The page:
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Molestation case against 'Deadliest Catch' star heads for appeals court

Torchlight Parade Grand Marshal Sig Hansen, captain on the reality TV show “Deadliest Catch,” gestures to the crowd.

SEATTLE - The estranged daughter of a local "Deadliest Catch" reality TV fisherman is accusing him of molesting her as a toddler, despite a decades-old trial that exonerated him of abuse.

Melissa Eckstrom, now a 28-year-old attorney in Seattle, claims she retains memories of her father, Sig Hansen, sexually assaulting her in 1990 when she was about 2 years old.

Hansen is captain of the Seattle-built and -based fishing vessel "Northwestern," which is regularly featured on the Discovery Channel series that has aired annually since 2005.

Eckstrom sued Hansen last year, using only his initials to protect his identity as a public figure. However, their names have since gone public in court filings and the case now heads to the state Court of Appeals on a question of whether Eckstrom can use her parents' sealed divorce file to support her claims of abuse.

King County Superior Court Judge Suzanne Parisien issued an order Monday that sends the case to the appeals court.

Eckstrom's parents separated in 1990 and initiated divorce proceedings. After an authorized private visit with her father that summer, she complained of pain on her "bottom" and her family members noticed discoloration in the area and took her to Harborview Medical Center, according to her complaint. At the time, she claimed that her "daddy" hurt her.

A doctor specializing in sexual assault treatment determined that Eckstrom exhibited signs of trauma and that "All of these findings are rarely seen in children without a history of sexual abuse," according to court filings.

Eckstrom also saw a therapist, who noted that she imitated the sexual abuse her father allegedly inflicted using dolls and drawings, reports indicate.

However, a forensic expert on Hansen's behalf determined the girl was not molested. At the time, he cited a syndrome in which children demonize a parent without justification, a theory that has since been widely discredited by legal and medical experts.

A CPS investigation in 1992 led to Hansen's arrest in Snohomish County, but prosecutors there never brought charges against him, court records say.

A judge in the divorce case determined in March 1992 -- about a week before the CPS report was issued -- that Hansen did not assault his daughter.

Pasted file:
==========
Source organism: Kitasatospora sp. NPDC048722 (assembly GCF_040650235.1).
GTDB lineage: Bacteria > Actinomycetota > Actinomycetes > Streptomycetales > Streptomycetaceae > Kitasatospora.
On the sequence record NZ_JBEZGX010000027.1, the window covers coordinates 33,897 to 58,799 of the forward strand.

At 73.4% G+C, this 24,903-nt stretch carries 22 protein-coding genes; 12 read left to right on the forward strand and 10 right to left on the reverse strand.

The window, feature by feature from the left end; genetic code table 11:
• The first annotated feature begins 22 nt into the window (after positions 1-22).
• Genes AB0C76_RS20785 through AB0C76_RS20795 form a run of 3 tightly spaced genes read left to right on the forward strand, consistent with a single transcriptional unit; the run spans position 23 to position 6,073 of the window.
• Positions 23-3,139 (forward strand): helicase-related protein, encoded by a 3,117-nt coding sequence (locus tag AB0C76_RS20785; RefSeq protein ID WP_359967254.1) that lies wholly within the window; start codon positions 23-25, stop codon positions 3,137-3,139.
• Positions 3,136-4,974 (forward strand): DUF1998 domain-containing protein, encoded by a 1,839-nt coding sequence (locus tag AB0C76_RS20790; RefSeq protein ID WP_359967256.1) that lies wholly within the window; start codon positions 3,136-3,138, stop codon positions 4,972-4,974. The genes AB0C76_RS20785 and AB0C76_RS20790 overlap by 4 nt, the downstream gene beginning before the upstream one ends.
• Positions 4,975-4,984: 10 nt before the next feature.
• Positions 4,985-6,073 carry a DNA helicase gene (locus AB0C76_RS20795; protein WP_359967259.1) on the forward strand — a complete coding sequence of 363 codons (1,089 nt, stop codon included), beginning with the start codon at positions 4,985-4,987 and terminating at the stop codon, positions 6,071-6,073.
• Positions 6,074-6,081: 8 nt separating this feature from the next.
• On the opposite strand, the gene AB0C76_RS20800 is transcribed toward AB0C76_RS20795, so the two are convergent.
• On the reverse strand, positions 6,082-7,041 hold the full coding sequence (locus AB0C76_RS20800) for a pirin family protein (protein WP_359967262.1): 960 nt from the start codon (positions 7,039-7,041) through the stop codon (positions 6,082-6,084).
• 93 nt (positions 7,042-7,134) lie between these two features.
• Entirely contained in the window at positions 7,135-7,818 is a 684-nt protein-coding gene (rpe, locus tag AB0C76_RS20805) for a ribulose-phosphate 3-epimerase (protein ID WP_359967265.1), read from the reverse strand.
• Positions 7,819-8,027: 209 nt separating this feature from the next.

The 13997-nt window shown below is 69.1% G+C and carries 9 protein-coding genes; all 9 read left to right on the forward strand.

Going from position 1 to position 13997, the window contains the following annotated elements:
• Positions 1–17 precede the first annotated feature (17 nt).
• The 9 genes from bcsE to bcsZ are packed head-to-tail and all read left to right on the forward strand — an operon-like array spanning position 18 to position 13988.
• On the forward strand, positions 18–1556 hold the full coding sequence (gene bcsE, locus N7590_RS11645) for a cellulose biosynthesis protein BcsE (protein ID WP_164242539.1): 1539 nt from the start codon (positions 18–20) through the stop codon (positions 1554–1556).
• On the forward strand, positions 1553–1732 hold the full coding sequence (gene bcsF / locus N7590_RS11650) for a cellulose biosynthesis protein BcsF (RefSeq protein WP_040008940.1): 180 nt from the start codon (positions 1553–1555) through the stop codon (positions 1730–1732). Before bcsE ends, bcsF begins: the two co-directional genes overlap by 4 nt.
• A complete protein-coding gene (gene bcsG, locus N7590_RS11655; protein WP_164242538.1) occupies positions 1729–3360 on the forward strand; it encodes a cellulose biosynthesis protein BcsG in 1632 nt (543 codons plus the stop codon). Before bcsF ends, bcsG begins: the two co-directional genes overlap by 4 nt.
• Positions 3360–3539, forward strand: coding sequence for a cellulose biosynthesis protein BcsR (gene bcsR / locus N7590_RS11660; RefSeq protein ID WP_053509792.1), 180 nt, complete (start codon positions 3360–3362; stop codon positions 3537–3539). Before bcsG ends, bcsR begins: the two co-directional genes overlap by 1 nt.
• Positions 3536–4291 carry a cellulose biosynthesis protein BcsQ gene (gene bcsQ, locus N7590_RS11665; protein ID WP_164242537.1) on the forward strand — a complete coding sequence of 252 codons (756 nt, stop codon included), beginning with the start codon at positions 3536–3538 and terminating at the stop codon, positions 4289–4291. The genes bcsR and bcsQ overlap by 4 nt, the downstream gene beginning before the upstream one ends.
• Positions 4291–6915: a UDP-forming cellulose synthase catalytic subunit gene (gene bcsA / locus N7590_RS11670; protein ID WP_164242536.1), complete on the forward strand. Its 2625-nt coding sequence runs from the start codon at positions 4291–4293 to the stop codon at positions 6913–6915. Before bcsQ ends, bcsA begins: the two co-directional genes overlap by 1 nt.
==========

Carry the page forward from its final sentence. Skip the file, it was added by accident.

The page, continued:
Hansen signed away his parental rights to Eckstrom as part of the divorce battle, apparently in response to threats to raise tax fraud issues, Eckstrom said in her complaint. She has been estranged from her father for most of her life.

However, memories of her abuse still remain, she said.

"I do remember being hurt by my father," she wrote in court documents. "I have memories of my father hurting my genital region. Memories of being in a room alone with my father and crying out in pain."

As a result of the alleged abuse, she claims to have suffered depression, eating disorders, inability to form normal relationships, thoughts of suicide and regular nightmares. She claims to be consistently triggered by her father's appearances on TV.

"I have brought this case against my father because I am seeking justice as a person that has been sexually molested," Eckstrom wrote. "... I am a victim of sexual molestation, and to date I have not been afforded the opportunity to bring my case and to testify."

Hansen, speaking with The Seattle Times, claimed the allegations are fabricated.

"This is nothing more than an old-fashioned shakedown," he said, according to the Times. "It's a completely frivolous lawsuit full of lies that my ex-wife made up to take away my daughter, and still uses to try to extort money from me. It's blackmail."

Now, Eckstrom seeks to use documents in her parents' divorce case to prove her claims. At the time, the case records were sealed, but Eckstrom argues she was not party to her parents' divorce case and that she has the right to access her own medical records contained in the filings to prove her allegations against her father.

Meanwhile, Hansen requested that the case be dismissed, to no avail as it now heads to appeals court.

The Seattle-PI is a KOMO News partner. Click here to read the original article.

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